In such a complex and turbulent environment, organisations cannot be seen as vertical hierarchical systems anymore. A responsive organisation is an organic network of functions connected through individual actors that build collaborative networks through effective communication and decision-making systems. If organisations cannot offer such systems internally, the different actors will create their own personal self-adaptive networks to achieve their personal and community objectives. The question is What will that community be? Will it be their organisation or a more attractive personal network?

In organisations, value is realised only when the products and results delivered by projects are not only transitioned into operations, but integrated into the business systems to affect the whole organisation. Management authors usually divide the organisation into two main functions: transform the business and run the business, but it is only the horizontal integration of both that allows organisations to sustainably generate value. Change (transformation actions) delivers only potential value as it allows the organisation to change to respond to external and internal pressures whilst business as usual, (run actions) allows the organisation to produce business results and ultimately make money.

The Benefits Realisation Cycle (© Michel Thiry, 2012–2013)

Figure 2: The Benefits Realisation Cycle (© Michel Thiry, 2012–2013)

Many recent business failures have been traced back to a lack of vertical integration; a misunderstanding between the executive level of the organisation and middle management that results in a lack of good strategy execution. Executives have a vision that they fail to share or do not translate in clear terms and middle managers misinterpret this vision or assume they understand the strategic course set by senior managers. In a turbulent and complex environment, decisions often have to be made quickly, but functional, program, and project managers are limited to relatively narrow business decisions and therefore cannot make the decisions that matter in time. Current governance systems, as well as reporting and decision procedures are too complicated and fragmented to allow organisations to be truly responsive.

The new digitised, complex and turbulent environment requires fast and responsive ways of assessing the best investment initiatives, but traditional organisations have difficulty putting this in application. In this type of environment, it is not so much about getting all the right information as getting the best possible information in time to make a decision and being agile enough to re-align the strategy in view of results.

The basis for organizational project management (OPM) financial and portfolio management is to select the investment initiatives that will offer the best value. This involves looking at two dimensions when making strategic decisions: the contribution of the initiative to strategic objectives and the capability of the organisation to deliver it, which is what project management is good at. Any good governance system is supported by a sound portfolio management process. “A portfolio should be a representation of an organization's intent, direction and progress” (PMI, 2013b, p. 3) and as such is essential to delivering the organisation's corporate strategy. It is now generally accepted that portfolio management should include operations as well as programs and projects (PMI, 2013b). Program management has now evolved to encompass strategic alignment and benefits management as part of their performance domains (PMI, 2013a). By expanding their domain of influence to portfolio and programs, the project management community has given itself the tools to deliver long-term value to organisations in a challenging economy by creating effective prioritisation and execution systems that will help deliver value in the short and long-term.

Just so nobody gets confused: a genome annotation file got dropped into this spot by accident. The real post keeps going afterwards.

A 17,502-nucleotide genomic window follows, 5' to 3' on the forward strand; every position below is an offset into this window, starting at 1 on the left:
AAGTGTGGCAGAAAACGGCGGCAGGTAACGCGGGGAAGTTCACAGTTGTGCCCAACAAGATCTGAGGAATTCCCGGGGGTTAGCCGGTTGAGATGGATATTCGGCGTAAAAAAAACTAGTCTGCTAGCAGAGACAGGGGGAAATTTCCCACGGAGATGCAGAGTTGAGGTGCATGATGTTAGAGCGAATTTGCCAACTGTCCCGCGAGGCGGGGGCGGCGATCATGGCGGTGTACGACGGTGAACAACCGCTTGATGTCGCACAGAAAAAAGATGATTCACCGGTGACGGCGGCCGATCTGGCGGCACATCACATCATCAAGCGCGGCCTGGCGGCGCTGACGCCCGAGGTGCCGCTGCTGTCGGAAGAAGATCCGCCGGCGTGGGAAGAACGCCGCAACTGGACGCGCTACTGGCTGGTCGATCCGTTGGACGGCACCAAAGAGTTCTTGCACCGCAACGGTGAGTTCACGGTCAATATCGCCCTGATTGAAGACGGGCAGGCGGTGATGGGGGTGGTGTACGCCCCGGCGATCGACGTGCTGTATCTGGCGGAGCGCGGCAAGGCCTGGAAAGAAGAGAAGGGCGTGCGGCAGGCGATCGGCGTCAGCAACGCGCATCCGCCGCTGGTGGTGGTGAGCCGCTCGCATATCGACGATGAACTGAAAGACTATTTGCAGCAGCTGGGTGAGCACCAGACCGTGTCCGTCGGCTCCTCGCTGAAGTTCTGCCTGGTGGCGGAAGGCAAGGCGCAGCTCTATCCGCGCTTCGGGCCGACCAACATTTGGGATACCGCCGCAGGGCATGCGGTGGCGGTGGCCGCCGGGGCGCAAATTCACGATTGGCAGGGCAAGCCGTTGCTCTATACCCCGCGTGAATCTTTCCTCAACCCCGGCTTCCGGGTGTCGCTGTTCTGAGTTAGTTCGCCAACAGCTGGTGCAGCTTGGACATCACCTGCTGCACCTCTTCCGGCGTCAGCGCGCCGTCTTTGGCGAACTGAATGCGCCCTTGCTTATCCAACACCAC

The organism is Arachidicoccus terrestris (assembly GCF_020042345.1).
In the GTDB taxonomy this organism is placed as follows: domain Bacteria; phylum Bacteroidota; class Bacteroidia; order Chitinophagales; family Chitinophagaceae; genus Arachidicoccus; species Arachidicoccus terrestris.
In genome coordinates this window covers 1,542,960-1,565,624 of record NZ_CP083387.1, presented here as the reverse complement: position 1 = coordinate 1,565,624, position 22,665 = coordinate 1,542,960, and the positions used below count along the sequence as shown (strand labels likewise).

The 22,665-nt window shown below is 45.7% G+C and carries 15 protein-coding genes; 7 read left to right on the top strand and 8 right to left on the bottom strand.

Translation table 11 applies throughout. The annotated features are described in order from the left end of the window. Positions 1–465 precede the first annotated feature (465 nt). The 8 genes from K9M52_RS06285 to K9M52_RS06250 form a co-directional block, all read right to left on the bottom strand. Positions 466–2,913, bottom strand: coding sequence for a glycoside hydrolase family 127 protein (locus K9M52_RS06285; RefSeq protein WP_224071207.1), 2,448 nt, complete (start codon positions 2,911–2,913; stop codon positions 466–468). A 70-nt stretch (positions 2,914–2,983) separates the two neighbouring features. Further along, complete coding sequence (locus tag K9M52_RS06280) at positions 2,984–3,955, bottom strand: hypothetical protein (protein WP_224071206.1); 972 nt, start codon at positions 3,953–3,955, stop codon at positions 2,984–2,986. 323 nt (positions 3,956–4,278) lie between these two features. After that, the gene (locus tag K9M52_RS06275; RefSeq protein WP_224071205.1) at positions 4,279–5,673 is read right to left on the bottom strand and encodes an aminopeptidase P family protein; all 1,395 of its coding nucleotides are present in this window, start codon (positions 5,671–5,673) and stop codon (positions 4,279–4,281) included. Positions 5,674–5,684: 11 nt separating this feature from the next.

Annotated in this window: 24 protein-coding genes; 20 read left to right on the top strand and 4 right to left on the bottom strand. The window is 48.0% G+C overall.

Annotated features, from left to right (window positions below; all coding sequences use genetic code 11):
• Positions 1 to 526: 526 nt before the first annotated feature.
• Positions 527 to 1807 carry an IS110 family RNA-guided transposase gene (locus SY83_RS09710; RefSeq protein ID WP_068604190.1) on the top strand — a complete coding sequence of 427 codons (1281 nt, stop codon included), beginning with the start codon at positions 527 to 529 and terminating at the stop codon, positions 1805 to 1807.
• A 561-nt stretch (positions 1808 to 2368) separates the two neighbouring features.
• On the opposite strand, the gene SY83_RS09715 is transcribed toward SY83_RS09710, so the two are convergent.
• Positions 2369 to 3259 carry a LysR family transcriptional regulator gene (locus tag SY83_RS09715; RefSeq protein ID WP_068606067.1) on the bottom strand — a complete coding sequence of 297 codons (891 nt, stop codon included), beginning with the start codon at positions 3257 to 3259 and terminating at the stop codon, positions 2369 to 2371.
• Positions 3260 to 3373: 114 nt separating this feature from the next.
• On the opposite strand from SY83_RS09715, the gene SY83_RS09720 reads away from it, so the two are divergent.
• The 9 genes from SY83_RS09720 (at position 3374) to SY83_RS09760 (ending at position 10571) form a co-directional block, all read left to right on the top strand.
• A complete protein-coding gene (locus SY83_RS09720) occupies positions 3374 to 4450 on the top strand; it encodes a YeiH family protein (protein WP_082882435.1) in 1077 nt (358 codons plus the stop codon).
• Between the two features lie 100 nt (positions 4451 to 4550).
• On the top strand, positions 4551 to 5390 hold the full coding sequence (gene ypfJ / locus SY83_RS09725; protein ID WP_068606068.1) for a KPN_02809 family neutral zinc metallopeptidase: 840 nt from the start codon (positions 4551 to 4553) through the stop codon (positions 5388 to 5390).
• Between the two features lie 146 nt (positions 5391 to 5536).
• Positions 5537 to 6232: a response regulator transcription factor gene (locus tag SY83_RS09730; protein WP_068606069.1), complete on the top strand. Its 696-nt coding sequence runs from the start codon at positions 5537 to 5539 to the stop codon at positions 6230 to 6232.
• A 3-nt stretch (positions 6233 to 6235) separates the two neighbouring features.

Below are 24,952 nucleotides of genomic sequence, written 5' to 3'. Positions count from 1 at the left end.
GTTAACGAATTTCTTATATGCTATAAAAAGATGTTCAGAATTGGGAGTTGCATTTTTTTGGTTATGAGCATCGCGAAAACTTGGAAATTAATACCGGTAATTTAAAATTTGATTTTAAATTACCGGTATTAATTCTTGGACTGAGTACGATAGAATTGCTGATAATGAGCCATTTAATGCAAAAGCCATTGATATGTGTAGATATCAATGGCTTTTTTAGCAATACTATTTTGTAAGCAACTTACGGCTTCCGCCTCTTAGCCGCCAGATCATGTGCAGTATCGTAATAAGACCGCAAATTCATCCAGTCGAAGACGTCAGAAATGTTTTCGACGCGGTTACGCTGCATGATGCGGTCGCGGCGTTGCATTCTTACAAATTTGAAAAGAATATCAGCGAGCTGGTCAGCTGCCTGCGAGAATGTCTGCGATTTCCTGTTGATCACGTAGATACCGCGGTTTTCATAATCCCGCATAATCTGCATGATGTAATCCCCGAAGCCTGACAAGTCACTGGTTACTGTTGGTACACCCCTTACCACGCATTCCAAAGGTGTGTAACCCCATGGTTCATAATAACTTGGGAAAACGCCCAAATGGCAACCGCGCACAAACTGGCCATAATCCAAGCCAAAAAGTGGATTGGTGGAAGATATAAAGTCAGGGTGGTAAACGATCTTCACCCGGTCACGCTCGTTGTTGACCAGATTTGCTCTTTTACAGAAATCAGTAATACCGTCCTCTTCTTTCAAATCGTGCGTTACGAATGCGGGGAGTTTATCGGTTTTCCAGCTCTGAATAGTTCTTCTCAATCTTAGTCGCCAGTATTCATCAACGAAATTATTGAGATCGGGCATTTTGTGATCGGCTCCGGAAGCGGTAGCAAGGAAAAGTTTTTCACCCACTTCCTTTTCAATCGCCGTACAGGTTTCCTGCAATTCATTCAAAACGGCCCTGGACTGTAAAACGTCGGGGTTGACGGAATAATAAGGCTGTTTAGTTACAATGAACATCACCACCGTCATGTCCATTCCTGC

In order for this system to work though, it must be well integrated, which is not the case in most organisations where projects, programs, portfolio, and PMOs are run as hierarchically and functionally distinct elements, not to talk about the clear divide between the “project area” and the “operations area.” Organisations comprise a series of management processes destined to “run” the business (finance, portfolio, operations, and maintenance), the role of which it is to provide continuity to the business. Another set of business process are destined to transform the business (strategy, program and value management, innovation, and project management), the purpose of these is to maintain the competitive advantage of the organization in regards of a changing market context (competition, new technologies, and others). Good governance would typically cover the whole cycle from value planning to value realization and, the more turbulent the context, the shorter the run-transformation-run cycles.

The Integrated Organisation</b> (© Michel Thiry, 2012–2013)

Figure 3: The Integrated Organisation (© Michel Thiry, 2012–2013)